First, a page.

Although price cuts eat into gross margin, Luckin is likely to remain locked in the discounting battle with a rival firm that was launched by two of its ousted founders. Charles Lu and Jenny Qian set up their competing venture, Cotti Coffee, in October last year, aiming to dethrone Luckin as China’s homegrown coffee king.

Cotti is deploying the same strategy that made Luckin a household name – high-profile promotions, heavily subsidized prices and rapid expansion. Under a banner of 9.9 yuan per cup, Cotti has been ramping up its own stores in the battle for dominance.

The price war officially kicked off in June, when Luckin’s chain grew to more than 10,000 outlets and it rolled out a campaign promising its own high-quality cup of coffee for 9.9 yuan. Luckin seems to be digging in for a long battle, as its chairman and co-founder Guo Jinyi told an earnings conference call that 9.9 yuan price promotion would be a permanent offer.

Margins hurt in the crossfire

The discounting contest pushed Luckin’s customer unit price down to 12 or 13 yuan in the third quarter. Its gross margin dropped seven percentage points to 56% from the year-earlier period and 4.3 percentage points from the previous quarter. Guo said margins could fall further in the fourth quarter on seasonal factors, product mix adjustments and a continuing rise in raw material costs. But the company remains committed to gaining more market share, meaning it is prepared to sacrifice gross margin to win the turf war with Cotti.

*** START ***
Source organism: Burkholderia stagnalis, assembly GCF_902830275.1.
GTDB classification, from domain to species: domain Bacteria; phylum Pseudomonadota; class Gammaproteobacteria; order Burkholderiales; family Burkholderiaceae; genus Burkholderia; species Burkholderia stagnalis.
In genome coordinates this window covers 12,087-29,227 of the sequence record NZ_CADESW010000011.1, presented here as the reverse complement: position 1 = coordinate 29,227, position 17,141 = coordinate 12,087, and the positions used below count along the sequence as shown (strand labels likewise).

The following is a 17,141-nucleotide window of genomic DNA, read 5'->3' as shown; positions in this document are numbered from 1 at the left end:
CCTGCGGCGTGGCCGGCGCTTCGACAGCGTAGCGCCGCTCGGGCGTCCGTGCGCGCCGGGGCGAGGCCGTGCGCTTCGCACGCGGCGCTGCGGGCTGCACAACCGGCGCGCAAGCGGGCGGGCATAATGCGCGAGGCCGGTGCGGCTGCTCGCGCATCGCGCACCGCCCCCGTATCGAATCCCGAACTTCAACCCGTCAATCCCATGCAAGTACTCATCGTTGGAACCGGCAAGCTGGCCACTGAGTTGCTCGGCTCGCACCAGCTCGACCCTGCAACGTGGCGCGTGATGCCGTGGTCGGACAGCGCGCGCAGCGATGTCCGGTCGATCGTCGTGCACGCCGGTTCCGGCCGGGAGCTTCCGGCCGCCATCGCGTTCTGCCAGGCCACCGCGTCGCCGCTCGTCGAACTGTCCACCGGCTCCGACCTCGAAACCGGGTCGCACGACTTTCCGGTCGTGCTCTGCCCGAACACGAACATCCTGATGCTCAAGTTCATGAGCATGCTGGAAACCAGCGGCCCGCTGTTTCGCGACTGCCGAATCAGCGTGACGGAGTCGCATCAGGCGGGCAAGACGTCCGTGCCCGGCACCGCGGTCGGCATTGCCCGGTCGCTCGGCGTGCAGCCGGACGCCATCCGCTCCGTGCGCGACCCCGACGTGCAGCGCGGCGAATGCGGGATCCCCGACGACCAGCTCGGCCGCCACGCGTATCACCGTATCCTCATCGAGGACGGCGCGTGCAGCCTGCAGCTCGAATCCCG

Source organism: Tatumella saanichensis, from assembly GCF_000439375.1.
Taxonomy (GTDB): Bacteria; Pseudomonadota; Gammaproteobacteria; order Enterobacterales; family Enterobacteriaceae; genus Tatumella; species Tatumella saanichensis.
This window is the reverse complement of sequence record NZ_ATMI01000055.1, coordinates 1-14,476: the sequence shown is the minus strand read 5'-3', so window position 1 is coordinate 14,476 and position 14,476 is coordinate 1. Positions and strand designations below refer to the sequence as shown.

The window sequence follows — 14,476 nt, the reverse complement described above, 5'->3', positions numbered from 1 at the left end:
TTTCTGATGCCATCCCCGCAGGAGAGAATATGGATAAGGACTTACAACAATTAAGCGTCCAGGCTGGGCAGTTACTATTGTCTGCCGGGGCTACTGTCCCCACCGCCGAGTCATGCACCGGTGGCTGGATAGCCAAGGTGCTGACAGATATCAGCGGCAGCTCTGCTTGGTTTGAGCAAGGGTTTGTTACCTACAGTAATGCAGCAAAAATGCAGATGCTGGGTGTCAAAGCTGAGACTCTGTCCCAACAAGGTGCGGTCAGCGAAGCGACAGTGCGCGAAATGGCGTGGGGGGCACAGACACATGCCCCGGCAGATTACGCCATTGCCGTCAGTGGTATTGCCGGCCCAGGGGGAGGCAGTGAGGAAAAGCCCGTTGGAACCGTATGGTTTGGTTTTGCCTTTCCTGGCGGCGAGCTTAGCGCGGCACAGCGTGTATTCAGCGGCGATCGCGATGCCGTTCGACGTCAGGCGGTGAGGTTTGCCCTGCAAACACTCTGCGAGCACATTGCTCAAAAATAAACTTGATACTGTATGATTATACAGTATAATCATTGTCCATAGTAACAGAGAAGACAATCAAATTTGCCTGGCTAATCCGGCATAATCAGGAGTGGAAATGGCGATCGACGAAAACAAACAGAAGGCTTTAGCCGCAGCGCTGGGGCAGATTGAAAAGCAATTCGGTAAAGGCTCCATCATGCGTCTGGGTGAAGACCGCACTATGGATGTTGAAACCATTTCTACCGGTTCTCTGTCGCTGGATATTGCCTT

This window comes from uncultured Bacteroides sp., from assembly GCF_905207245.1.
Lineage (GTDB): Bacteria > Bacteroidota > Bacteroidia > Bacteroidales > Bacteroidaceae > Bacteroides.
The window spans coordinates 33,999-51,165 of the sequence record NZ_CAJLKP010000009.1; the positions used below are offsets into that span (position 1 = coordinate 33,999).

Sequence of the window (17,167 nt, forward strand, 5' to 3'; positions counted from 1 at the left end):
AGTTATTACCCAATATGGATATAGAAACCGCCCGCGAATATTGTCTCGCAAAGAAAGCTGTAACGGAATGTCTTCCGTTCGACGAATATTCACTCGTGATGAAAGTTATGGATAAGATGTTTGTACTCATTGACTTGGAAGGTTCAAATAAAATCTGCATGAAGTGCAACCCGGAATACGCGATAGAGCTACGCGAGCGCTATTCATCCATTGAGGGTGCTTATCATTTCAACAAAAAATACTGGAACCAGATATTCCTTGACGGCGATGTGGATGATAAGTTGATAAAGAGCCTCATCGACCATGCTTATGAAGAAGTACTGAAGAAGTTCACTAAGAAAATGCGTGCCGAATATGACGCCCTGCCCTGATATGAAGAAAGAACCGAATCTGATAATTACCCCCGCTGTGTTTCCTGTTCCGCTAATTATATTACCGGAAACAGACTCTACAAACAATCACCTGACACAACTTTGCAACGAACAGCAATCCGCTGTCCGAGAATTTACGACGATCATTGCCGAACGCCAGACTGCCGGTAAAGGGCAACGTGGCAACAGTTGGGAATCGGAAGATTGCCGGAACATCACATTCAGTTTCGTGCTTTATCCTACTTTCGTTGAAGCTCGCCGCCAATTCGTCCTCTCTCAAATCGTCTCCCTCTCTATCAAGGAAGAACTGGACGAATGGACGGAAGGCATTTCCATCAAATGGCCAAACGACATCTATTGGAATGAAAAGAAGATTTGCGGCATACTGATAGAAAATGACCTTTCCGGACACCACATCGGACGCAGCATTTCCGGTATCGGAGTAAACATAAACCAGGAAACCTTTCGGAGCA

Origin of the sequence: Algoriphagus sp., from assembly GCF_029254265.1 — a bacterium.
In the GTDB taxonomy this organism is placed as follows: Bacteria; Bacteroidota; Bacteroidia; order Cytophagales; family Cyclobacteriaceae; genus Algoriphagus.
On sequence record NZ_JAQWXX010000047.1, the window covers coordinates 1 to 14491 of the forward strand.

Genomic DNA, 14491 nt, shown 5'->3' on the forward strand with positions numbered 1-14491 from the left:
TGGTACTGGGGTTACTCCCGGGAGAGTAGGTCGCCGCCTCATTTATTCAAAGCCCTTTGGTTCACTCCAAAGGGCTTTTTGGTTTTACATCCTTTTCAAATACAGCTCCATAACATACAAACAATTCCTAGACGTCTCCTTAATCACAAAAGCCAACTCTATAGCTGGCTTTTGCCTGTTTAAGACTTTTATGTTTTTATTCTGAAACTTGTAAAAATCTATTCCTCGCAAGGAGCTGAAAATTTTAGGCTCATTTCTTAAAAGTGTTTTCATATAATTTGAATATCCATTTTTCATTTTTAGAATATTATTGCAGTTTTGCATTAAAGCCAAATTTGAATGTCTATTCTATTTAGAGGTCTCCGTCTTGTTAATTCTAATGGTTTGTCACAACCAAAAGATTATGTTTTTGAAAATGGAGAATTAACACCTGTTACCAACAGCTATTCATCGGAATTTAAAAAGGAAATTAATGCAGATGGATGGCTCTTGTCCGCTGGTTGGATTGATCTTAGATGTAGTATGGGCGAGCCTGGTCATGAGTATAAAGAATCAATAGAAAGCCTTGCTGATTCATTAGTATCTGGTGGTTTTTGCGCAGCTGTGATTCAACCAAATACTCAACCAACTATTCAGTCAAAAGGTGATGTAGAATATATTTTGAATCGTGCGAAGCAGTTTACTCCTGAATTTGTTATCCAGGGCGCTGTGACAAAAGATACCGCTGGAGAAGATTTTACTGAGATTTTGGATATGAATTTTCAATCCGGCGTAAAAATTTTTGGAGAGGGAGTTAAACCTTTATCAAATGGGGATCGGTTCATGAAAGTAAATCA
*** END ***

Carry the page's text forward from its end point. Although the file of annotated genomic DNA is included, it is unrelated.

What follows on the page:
Cotti is also going all-out. In an internal memo on October 22, Qian spoke of a global target of 20,000 stores by 2025 and revealed that Cotti had already expanded to 6,061 stores, earning it fourth place in the global rankings.

Cotti is also investing in infrastructure to support its ambitions. The company set up a large factory in China’s Anhui province in early November that will serve as a supply chain base for coffee bean warehousing, roasting, processing, manufacturing and trading. The new facilities are expected to reduce costs and fortify Cotti’s fighting ability in the price war.

The dueling companies’ common foe, Starbucks (SBUX.US), is staying out of the price-cutting fray for the time being, although China’s weak economic recovery is making consumers more price conscious. The average Starbucks unit price in China fell just 3% in its fiscal fourth quarter to Oct. 1, while overall sales rose just 5%, lagging the global average of 8%.

So far, the main casualties of the discount war have been mid-priced independent coffee shops, which have been forced out of business or are just clinging onto life. According to industry data, China had 191,600 coffee shops as of Oct. 29 this year. While 95,000 new outlets had been added, the market saw 44,000 closures, most of them independent coffee shops.

Earlier this year the financial media outlet Jiemian quoted an independent coffee shop owner as saying both Luckin and Cotti had opened stores less than 200 meters from his premises, halving his business. The owner tried to fight off the competition by offering coffee for 8.8 yuan but ended up making a loss. He stated bluntly that the 9.9 yuan coffee price war was killing off the independent retailers.

Luckin was delisted from the Nasdaq after its financial disgrace but can still be traded on the U.S. over-the-counter market. As of last Friday, its share price had risen nearly 50% in six months, raising the company’s market capitalization to $9.32 billion, while shares in Starbucks fell 4.2% over the same period.

Luckin’s latest price-to-earnings (P/E) ratio has reached 36.4 times, higher than the 28.6 times for Starbucks. Despite being embroiled in a brutal price war, Luckin is still able to appeal to investors with its distinctive blend of alcohol-infused coffee.